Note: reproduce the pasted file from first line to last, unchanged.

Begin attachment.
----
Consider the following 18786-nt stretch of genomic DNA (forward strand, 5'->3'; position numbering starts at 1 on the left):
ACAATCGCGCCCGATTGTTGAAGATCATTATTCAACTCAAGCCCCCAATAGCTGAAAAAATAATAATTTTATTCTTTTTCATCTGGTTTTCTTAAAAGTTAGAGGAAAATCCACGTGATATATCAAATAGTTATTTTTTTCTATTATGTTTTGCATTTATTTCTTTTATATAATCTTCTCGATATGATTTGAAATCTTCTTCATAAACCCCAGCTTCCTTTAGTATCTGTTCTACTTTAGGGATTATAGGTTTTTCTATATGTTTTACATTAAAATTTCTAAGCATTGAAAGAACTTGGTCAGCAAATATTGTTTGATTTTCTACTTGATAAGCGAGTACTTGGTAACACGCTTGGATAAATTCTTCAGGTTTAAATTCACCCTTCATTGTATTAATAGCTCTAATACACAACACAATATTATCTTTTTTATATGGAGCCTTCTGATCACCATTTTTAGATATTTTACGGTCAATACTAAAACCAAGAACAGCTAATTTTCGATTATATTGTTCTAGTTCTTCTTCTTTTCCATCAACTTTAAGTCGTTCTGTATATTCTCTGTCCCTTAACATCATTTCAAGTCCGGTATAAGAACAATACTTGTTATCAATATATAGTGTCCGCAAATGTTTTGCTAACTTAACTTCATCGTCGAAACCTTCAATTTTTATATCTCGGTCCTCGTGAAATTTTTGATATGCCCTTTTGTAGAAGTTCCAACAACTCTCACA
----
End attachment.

Consider the following 18786-nt stretch of genomic DNA (forward strand, 5'->3'; position numbering starts at 1 on the left):
ACAATCGCGCCCGATTGTTGAAGATCATTATTCAACTCAAGCCCCCAATAGCTGAAAAAATAATAATTTTATTCTTTTTCATCTGGTTTTCTTAAAAGTTAGAGGAAAATCCACGTGATATATCAAATAGTTATTTTTTTCTATTATGTTTTGCATTTATTTCTTTTATATAATCTTCTCGATATGATTTGAAATCTTCTTCATAAACCCCAGCTTCCTTTAGTATCTGTTCTACTTTAGGGATTATAGGTTTTTCTATATGTTTTACATTAAAATTTCTAAGCATTGAAAGAACTTGGTCAGCAAATATTGTTTGATTTTCTACTTGATAAGCGAGTACTTGGTAACACGCTTGGATAAATTCTTCAGGTTTAAATTCACCCTTCATTGTATTAATAGCTCTAATACACAACACAATATTATCTTTTTTATATGGAGCCTTCTGATCACCATTTTTAGATATTTTACGGTCAATACTAAAACCAAGAACAGCTAATTTTCGATTATATTGTTCTAGTTCTTCTTCTTTTCCATCAACTTTAAGTCGTTCTGTATATTCTCTGTCCCTTAACATCATTTCAAGTCCGGTATAAGAACAATACTTGTTATCAATATATAGTGTCCGCAAATGTTTTGCTAACTTAACTTCATCGTCGAAACCTTCAATTTTTATATCTCGGTCCTCGTGAAATTTTTGATATGCCCTTTTGTAGAAGTTCCAACAACTCTCACA